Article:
How the Cascade Mobile Outreach Ministry creates lasting change in people’s lives

How the Cascade Mobile Outreach Ministry creates lasting change in people’s lives

A Salvation Army outreach ministry serves unhoused individuals in underserved areas outside Portland, Oregon.

“I never thought I’d be on this side of things, and needing help,” said Lee Spear, who became homeless in December 2021. Even without a house or an apartment to call home, she said she was lucky—she still had her car, where she was living with her dog. But unlike some individuals who remain unhoused for years, Spear was able to move into an apartment by the following summer. She credits The Salvation Army Cascade Mobile Outreach Ministry with making this possible.

In November 2021, the Cascade Division launched its grant-funded Mobile Outreach Ministry with a 15-passenger van, aiming to help prevent and end homelessness in the more rural, underserved communities outside Portland, Oregon—the Tri-County area of Washington, Clackamas and Multnomah counties. Presently, led by Street Outreach Coordinator/Head Case Manager Josh Neal, the focus is Washington County.

“Washington County actually approached The Salvation Army and asked us if we were interested in helping them do outreach into their homeless encampments,” said Portland Metro Coordinator Major Bob Lloyd. “They understood that The Salvation Army had, generally speaking, the experience and administrative depth to support that kind of work…We are closely connected to the Joint Office of Homeless Services that distributes funding within Multnomah County and we’re connected to Washington and Clackamas counties, too.”

Lloyd said The Salvation Army is looking to expand the outreach team into the rest of the greater Portland metro area. Currently, the ministry operates out of The Salvation Army Tualatin Valley Service Center in Hillsboro, Oregon.

“That’s where Josh kind of hangs his hat, parks the vehicle and so forth,” Lloyd said. His responsibility is out on the road.”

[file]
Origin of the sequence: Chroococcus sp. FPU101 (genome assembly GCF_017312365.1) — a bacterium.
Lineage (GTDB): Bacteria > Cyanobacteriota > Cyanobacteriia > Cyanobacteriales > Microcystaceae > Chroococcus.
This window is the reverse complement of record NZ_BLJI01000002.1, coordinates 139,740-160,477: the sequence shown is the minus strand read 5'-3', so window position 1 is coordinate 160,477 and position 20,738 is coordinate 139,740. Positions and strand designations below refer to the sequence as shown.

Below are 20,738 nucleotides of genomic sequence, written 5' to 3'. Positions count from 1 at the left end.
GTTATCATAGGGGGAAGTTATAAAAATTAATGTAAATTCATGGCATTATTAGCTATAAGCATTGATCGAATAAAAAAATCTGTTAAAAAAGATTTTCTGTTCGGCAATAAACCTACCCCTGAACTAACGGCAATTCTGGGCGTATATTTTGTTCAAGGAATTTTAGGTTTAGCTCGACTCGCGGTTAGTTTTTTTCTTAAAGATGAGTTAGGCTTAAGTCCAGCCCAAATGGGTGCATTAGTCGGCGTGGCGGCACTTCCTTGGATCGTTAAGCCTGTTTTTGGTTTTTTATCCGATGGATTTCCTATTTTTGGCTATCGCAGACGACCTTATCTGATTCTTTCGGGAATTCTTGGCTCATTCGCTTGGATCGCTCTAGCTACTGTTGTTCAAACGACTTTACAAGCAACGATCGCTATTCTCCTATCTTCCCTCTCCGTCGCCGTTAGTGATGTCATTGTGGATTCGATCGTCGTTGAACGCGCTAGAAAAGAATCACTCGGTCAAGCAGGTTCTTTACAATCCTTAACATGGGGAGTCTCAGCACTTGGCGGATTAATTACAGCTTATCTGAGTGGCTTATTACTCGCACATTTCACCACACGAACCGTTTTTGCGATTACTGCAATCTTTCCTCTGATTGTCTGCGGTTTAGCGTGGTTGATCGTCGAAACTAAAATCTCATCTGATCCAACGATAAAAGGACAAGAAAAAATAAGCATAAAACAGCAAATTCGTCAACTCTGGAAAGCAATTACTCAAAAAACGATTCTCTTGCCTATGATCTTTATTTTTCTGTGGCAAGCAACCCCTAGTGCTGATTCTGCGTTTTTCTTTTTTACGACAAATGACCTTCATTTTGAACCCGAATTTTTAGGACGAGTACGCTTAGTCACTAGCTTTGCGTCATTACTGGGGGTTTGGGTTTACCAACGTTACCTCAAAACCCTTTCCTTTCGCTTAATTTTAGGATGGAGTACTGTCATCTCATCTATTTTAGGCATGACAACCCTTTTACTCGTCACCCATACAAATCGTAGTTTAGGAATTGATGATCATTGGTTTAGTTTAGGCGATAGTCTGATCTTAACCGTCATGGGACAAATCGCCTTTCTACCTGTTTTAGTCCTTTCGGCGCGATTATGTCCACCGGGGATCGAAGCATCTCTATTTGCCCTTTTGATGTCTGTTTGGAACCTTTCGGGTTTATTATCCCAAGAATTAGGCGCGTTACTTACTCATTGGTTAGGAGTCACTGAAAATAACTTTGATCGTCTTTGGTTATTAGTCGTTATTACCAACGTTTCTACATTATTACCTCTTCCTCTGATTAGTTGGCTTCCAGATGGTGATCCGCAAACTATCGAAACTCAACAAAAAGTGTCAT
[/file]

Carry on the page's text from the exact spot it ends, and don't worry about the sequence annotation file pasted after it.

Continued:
The Mobile Ministry van operates as a mobile office for outreach and case management services, including housing retention, outreach and engagement, basic needs—food, shower, laundry—intensive case management, health care navigation, and housing navigation and tenancy support.

“I get referrals from the police department, fire department, schools, even librarians—calls for different situations,” Neal said. “It might be individuals who are camped out or who are about to get evicted. So the focus of this is dual: trying to pull some out of homelessness and prevent homelessness as well.”

Recently, Oregon became the first state in America to decriminalize possession of personal-use amounts of heroin, methamphetamine, LSD, oxycodone and all other drugs.

“That in addition to people losing their jobs during the COVID pandemic, and the escalating costs of rents in our area has led to an epidemic of homelessness,” Lloyd said. “In recent months, more and more municipalities are trying to regain control of the streets and are pushing many of these folks into more remote areas. It’s really become necessary for us to utilize our outreach vehicle to physically drive to these areas on the edges of the county and connect with people and help them address whatever barriers are causing their homelessness.”

Partnerships with other service organizations make it possible for Neal to address the wide variety of needs he encounters. And he credits the name recognition of The Salvation Army for opening many doors, both with partner agencies and with those he serves.

“It’s in the public consciousness, right? If nothing else, [clients] associate The Salvation Army with kettles, or after-school programs or our stores,” he said. “I think it’s the favor of God that I never get anyone that turns me down. If you walk up to people and they believe that you really want to and will help them then they’re usually willing to tell you their story—how they want to change their life in some way, shape or form, or at least get out of their current circumstances.”